I am thinking of the things that matters in her life and I want to make sure of the touch of our clothing is right too. I always said to my team, imagine the lights go off and our clients need to be able to find our rack in the dark. I want us to be known for our fabrics and our hand because I do believe that our sweater and cashmere, nothing feels softer. And I truly believe that how you feel in your clothing changes your perspective. Life is not so bad when you are wearing a nice cashmere sweater.
In other big news, you just signed a lease for your first flagship in New-York, right?
Yes, we were so excited! We just signed at for a store at the Carlyle House. We always knew we wanted a physical space to showcase the whole esthetic of who we are.
Also, it going to be the first physical store to sell our handbags.
That is interesting because one of the things that I have read is you don’t wholesale the bags, they are only online through you. Is that right?
Yes, they are not even online that you can go online right now and buy a bag. You have to go online and put yourself on a waiting list. It is quite democratic, if we have the bag online we will ship it to you. If we don’t have it, because we are waiting for the factory to send it to us, we put you in a waiting list.
How long is the waiting list now?
Depending on the colors, some of them like new one we launched, the Patsy, it is a two-month wait.
The bags are all named after musicians, is that correct?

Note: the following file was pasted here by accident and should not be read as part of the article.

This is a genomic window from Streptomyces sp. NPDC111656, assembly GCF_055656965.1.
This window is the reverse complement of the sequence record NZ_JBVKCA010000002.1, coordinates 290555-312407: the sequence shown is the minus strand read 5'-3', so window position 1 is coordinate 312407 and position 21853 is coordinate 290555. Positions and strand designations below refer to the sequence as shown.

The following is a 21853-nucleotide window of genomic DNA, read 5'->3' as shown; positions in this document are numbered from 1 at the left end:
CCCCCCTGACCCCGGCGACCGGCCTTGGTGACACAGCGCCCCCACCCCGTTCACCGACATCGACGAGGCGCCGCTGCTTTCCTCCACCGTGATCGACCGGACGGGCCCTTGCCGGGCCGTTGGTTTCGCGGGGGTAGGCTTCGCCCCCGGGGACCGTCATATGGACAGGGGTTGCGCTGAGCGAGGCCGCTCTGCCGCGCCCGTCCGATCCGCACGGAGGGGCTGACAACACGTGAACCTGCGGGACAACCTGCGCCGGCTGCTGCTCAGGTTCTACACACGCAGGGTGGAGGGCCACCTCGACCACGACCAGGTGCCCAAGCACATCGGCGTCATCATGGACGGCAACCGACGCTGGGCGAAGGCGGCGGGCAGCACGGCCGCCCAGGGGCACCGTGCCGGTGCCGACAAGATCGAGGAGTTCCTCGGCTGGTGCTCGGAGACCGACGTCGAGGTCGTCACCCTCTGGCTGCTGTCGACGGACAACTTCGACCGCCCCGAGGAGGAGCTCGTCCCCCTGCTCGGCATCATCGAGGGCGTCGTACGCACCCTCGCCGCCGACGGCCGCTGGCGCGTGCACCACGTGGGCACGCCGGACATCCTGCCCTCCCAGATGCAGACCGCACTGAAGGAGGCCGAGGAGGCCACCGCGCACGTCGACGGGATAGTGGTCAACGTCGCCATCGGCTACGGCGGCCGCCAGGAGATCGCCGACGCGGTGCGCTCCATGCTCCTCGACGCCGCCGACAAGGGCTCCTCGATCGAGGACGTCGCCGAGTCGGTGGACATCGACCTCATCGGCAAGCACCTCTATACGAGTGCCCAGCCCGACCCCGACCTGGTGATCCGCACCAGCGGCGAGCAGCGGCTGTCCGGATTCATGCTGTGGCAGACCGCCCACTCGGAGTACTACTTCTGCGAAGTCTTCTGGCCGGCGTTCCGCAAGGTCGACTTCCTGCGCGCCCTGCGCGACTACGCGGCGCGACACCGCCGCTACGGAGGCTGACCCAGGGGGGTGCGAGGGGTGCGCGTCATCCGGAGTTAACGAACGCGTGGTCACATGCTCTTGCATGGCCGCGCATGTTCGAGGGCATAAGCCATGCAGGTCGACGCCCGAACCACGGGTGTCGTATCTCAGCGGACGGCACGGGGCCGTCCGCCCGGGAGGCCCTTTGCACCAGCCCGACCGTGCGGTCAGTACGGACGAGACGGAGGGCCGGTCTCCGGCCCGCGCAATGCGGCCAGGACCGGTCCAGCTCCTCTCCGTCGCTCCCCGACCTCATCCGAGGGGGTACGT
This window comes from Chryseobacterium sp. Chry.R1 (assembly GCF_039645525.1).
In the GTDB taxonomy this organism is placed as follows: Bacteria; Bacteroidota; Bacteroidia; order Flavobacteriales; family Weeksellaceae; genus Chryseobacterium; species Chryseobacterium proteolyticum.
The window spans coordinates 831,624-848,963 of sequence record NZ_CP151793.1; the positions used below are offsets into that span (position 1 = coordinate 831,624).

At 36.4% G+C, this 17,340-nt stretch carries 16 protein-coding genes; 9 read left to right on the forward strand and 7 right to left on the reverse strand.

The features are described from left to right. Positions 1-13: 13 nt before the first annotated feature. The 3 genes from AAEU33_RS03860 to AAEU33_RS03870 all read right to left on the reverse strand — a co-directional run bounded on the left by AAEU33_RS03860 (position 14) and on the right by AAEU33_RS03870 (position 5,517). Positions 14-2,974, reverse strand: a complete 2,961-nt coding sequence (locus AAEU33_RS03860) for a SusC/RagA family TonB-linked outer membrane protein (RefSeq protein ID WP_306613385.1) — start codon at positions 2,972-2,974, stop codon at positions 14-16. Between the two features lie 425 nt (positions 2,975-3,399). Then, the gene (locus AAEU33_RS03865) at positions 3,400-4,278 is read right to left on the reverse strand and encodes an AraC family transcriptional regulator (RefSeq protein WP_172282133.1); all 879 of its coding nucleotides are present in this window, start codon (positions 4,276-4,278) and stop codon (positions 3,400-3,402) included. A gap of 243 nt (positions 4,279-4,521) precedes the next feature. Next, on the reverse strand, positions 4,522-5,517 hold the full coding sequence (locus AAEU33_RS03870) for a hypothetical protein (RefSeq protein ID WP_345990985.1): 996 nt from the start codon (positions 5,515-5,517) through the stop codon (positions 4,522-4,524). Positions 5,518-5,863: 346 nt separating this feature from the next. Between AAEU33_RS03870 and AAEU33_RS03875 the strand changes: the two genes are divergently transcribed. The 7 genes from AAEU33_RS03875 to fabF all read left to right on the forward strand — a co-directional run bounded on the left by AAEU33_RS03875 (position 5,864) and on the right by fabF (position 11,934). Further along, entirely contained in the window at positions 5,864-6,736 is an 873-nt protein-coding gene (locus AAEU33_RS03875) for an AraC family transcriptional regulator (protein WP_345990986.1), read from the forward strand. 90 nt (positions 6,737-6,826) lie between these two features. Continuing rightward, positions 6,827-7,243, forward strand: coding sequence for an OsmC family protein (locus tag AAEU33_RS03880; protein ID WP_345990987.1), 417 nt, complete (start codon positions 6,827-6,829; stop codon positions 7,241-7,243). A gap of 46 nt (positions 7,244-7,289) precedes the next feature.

Only after women singers except two: the Demi, which was named after Demi Moore because our first bag called Nina was a bag that Demi liked very much. But she wanted a smaller version. We did the Demi for her. And then, a tote named after Stuart Vevers, who is a close friend of mine, so we called it the Vevers.
I know you had another fashion label before you started your eponymous line. It was more boho-in-style. What made you decide to stop that line and start the brand you have now? And what did you learn from that first venture that you are taking on board with your new company?
When I launched Candela, I was in my mid-twenties. I started it with a lot of passion and not a lot budget. It had to be a contemporary brand in terms of price point because those were the sort of materials we could afford. I would say the brand was a success in sense because I was able to pay my bills. But it was also very much a learning in experience as well because Candela existed before the boom of Zara and H&M. I remember we had an office in Soho below a Zara and I was thinking this is going to be a tough one.